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The concept of Substance Abuse Courts first came to Ohio and began in Hamilton County Ohio in 1995. With the acceptance of three additional Drug Courts in 2004, Ohio leads the United States for states operating such program, surpassing the State of Florida where the first Drug Court began 15 years ago.

Drug Courts were developed as a result of America's war on drugs, judges around the United States were noticing that most of the defendants being brought before them were repeat offenders. Although they were repeat offenders they all had one thing in common, significant substance abuse issues directly or in-directly linked to their criminal behavior. Ideally it was the substance abuse issues the offenders were experiencing created the "revolving door" of criminal behavior and recidivism for the offender. The Courts felt that if the substance abuse issue was dealt with directly the offender would be able to control the "revolving door" thus saving the American taxpayers money by offering an alternative to incarceration.

The Morrow County Substance Abuse (MCSAC) program will provide you and your family with an opportunity to address your substance abuse issues with the full support of the Judges, Magistrates, Probation Officers, and defense attorneys, prosecutors, local treatment providers and educators. At the printing of this booklet there were 809 Drug Courts operating in the United States and its territories. Out of that number over 547 of them strictly dealt with adult offenders while 207 Courts dealt with the juvenile offender and their families. Over 300,000 adults are actively in Substance Abuse Courts and estimated 12,500 young people actively seeking help through Substance Abuse Courts.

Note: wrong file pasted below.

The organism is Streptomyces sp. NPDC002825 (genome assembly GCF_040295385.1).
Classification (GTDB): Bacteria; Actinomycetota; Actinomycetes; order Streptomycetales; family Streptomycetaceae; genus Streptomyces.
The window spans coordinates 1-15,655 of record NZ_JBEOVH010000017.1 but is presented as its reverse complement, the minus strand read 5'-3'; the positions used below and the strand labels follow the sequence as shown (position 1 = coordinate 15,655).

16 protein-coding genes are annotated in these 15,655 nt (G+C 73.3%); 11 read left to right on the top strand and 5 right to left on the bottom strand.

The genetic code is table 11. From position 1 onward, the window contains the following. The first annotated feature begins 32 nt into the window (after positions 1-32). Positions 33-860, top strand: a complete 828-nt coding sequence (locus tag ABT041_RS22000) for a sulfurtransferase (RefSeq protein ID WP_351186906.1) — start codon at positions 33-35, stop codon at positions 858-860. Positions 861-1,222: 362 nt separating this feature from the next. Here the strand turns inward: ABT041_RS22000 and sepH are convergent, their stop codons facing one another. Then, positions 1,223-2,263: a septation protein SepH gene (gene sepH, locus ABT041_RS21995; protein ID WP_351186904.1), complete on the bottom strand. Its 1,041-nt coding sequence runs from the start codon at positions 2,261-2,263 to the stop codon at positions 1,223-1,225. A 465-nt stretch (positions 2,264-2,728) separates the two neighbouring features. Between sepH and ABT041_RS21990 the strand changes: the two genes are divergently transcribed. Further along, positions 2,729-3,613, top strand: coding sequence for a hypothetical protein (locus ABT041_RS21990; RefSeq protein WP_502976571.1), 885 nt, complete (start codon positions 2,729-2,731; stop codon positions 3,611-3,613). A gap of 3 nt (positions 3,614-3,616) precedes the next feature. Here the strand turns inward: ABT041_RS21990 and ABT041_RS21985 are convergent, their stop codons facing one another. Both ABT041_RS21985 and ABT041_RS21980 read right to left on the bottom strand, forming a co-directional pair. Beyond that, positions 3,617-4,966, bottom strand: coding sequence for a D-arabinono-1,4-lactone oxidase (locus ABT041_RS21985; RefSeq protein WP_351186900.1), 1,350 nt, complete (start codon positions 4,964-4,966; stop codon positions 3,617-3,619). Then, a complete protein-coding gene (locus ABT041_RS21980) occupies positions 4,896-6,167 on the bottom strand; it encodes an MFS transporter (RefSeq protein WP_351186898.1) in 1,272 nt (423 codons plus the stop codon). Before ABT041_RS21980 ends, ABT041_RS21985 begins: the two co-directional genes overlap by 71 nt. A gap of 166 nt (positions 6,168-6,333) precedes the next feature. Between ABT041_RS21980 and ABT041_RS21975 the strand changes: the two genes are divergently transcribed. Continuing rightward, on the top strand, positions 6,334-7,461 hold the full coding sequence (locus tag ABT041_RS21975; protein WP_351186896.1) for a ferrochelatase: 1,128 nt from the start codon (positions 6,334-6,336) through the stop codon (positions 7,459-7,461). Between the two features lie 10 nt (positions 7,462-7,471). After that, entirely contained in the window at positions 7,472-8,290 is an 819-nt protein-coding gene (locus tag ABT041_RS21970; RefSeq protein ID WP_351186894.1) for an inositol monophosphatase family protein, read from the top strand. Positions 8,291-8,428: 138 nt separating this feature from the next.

Throughout this program, you will be required to achieve specific goals as set forth by the Court, your Probation Officer, and the various treatment providers or educators you may be referred to, along with any school official. The ultimate goal of a Drug Court programs encompass more than just a participant passing a drug test. Drug Courts strive to:

A) Identify offenders with substance abuse problems that have contributed to their criminal acts

B) Treat offenders, not just the offense, while protecting the community

C) Serve low (non-violent) level, drug and/or alcohol involved offenders

D) Conduct judicial reviews of the offender's progress in a non-adversarial manner

E) Provide guidance to treatment that includes rewards for inappropriate behavior and sanctions for achievements

F) Provide guidance to the offender towards substance abuse education, employment opportunities, continued higher education, and life skills training"

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